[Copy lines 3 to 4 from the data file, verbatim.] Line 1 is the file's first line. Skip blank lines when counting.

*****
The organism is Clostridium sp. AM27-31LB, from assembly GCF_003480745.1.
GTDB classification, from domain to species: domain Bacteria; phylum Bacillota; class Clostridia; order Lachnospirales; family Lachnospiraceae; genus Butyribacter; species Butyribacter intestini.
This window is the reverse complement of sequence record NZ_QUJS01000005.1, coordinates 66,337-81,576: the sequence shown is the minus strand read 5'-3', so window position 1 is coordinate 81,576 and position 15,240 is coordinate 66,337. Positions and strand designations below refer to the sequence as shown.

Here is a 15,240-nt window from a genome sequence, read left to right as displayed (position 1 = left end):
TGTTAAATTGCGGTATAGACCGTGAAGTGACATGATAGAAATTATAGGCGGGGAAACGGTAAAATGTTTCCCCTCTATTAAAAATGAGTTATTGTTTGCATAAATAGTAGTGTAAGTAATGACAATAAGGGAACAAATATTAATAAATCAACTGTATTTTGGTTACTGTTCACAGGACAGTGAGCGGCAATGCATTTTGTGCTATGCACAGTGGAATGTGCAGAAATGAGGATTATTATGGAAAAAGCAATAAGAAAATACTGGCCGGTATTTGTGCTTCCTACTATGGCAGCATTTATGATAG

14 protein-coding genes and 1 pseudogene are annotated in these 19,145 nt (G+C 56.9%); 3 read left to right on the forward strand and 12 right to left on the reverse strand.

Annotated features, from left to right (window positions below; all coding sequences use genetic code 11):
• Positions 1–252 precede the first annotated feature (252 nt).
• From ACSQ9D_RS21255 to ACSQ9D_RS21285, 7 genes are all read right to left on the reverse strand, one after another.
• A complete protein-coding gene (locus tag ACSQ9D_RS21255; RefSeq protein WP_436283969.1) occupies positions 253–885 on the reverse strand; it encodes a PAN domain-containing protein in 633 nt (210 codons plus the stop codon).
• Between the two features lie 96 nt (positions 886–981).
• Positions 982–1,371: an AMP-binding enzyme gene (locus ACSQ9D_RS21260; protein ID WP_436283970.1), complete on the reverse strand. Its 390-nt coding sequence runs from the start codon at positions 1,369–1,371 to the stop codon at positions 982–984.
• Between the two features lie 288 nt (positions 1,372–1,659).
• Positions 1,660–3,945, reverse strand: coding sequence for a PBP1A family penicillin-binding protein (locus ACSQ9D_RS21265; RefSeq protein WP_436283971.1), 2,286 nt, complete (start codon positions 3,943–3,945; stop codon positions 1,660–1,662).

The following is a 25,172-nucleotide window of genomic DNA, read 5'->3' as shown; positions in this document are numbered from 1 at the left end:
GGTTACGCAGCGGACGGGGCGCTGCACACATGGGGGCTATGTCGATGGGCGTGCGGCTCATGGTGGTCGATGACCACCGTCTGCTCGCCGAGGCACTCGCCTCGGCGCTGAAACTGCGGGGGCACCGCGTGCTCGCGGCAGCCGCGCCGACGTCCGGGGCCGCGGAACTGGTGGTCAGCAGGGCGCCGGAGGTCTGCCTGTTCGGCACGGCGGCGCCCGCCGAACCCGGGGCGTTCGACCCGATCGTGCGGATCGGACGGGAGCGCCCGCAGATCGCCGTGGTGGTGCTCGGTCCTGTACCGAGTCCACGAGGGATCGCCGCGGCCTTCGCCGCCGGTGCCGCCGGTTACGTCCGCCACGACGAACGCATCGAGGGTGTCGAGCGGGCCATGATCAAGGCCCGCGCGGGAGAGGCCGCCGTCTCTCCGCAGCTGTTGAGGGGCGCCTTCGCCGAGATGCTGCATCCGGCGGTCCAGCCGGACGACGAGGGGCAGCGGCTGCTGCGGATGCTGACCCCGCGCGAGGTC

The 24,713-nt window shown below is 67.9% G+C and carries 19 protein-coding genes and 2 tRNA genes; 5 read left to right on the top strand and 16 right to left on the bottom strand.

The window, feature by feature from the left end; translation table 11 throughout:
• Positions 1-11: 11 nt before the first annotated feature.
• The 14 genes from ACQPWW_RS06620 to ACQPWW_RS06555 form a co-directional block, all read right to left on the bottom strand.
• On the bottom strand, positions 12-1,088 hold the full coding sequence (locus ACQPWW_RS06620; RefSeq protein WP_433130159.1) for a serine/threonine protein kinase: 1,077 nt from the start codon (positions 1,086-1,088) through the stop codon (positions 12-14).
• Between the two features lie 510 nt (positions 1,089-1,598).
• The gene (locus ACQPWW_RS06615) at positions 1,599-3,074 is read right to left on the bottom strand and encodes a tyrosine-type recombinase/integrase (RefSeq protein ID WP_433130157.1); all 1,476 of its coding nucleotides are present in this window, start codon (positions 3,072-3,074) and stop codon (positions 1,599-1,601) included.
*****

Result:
This window is the reverse complement of sequence record NZ_QUJS01000005.1, coordinates 66,337-81,576: the sequence shown is the minus strand read 5'-3', so window position 1 is coordinate 81,576 and position 15,240 is coordinate 66,337. Positions and strand designations below refer to the sequence as shown.

Here is a 15,240-nt window from a genome sequence, read left to right as displayed (position 1 = left end):